Many schools and colleges were back in session and people had ended summer vacations. This is a typical pattern for late August, no matter how well the team is doing. It was speculated by some that the Cubs’ big division lead might have kept people away, but I doubt it — tickets for the Pirates series, in particular, were available relatively cheaply and you’d think that if people had the time or availability to attend games then, they would have.
Anyway, the three day games (September 2, 3 and 4) all had more tickets sold than the four night games. Part of that, of course, is that the three day games were part of a holiday weekend, with many likely taking Friday off to make it a four-day weekend. There was also some pre-game rain on the 30th, possibly keeping some people away from the ballpark.
For this homestand, the Cubs sold 277,167 tickets, or 39,595 per date. My in-house estimates for the homestand totaled 258,000, or 36,857 per date, so the total estimated no-show count was 19,167, or 2,738 per date. It should be noted that the ballpark was pretty much completely full on the last two dates here.
For the season, the Cubs have sold 2,825,287 tickets, or 39,793 per date. They need 174,713 more tickets sold reported to get to three million; that’s a bit more than four dates’ worth. At the current pace the Cubs will get to a bit over 3.2 million, which would be just short of second place on the all-time team attendance list (3,252,462 in 2007).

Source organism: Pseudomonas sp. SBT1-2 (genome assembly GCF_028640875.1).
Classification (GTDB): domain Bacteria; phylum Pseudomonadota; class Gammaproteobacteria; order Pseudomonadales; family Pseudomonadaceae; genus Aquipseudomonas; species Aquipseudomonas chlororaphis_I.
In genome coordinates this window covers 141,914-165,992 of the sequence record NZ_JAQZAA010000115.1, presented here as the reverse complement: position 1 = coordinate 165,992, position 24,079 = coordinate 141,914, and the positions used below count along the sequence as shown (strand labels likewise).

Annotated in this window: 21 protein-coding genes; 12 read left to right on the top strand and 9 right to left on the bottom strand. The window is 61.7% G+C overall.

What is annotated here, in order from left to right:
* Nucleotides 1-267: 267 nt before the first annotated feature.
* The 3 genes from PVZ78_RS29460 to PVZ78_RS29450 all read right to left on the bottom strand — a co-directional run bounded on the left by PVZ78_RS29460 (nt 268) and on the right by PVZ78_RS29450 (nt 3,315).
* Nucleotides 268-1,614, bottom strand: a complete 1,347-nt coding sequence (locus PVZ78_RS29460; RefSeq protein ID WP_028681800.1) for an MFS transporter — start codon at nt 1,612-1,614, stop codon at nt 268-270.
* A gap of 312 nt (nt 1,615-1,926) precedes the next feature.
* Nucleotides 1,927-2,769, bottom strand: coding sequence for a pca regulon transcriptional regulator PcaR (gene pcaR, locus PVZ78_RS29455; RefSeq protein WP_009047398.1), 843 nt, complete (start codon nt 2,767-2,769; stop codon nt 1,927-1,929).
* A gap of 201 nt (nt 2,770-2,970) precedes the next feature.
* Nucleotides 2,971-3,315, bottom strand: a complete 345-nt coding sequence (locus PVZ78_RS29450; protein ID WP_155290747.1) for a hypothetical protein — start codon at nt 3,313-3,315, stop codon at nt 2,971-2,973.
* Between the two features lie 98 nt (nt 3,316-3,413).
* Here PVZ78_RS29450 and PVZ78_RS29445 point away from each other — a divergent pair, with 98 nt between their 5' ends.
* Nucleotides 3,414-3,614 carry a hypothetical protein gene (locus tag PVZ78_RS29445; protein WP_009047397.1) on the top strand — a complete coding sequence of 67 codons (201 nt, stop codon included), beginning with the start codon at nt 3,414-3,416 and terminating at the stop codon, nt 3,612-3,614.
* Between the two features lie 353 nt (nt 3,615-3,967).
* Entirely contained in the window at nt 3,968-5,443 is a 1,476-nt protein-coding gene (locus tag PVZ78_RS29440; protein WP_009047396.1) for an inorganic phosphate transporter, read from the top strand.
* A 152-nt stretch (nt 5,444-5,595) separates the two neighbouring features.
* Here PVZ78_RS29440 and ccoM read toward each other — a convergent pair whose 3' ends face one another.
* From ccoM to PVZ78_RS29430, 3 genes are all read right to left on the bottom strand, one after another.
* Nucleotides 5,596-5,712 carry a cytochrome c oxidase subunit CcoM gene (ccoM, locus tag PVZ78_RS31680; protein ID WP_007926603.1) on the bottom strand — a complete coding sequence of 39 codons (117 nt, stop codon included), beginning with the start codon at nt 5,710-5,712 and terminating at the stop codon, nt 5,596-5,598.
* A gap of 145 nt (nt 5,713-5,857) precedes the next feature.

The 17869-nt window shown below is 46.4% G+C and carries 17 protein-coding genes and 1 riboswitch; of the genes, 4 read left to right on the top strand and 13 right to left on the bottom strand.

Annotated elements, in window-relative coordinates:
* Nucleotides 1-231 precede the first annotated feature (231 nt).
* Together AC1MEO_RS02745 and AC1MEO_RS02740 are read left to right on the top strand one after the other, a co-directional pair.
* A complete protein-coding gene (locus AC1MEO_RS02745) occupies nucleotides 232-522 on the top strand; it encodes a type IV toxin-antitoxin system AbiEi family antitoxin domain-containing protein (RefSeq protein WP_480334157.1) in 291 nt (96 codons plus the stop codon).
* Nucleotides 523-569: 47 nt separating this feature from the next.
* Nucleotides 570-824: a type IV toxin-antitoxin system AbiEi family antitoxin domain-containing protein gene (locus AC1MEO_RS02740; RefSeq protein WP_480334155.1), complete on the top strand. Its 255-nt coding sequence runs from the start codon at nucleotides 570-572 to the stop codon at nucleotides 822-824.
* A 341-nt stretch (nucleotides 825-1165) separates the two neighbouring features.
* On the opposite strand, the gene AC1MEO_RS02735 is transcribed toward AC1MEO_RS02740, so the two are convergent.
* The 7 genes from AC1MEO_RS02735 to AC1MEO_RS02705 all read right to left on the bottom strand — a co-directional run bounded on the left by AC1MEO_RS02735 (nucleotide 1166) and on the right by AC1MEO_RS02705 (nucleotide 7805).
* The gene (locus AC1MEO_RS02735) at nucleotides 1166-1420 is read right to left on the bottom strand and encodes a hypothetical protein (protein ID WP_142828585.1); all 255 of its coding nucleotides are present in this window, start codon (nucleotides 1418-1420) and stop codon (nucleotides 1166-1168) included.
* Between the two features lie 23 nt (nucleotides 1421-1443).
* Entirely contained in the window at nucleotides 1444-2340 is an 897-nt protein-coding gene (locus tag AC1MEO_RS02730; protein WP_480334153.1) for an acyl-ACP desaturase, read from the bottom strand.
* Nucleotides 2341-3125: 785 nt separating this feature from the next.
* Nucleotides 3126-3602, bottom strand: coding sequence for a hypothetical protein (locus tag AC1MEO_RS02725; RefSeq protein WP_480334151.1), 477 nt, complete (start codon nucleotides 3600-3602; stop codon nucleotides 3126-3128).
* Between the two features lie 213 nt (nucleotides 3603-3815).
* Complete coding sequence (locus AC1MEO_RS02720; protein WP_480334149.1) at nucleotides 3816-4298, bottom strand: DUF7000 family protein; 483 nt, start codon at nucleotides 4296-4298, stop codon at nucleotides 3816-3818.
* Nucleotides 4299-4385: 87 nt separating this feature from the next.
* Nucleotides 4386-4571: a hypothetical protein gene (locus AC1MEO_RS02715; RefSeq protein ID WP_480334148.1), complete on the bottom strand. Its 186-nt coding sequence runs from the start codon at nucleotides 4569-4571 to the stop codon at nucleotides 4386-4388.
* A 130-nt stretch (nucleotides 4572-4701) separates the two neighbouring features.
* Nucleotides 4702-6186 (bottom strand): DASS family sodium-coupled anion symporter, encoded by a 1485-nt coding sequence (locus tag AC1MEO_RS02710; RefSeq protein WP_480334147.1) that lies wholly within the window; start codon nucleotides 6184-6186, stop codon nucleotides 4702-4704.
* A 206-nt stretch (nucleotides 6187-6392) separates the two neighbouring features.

For the season, my in-house estimates total 2,623,000, or 36,944 per date. That makes the total estimated no-show count 202,287 for the season, or just 2,849 per date. That’s very, very low, and most of that was early in the year when the weather was bad.
The Cubs’ total attendance ranks fourth in MLB, just behind the Giants and slightly ahead of the Blue Jays. Their average ranks fifth, behind the Blue Jays and about 1,000 per date ahead of the Yankees.
In the final attendance report of the season, I hope to have more pricing data from BCB reader Lifetime Cubs Fan.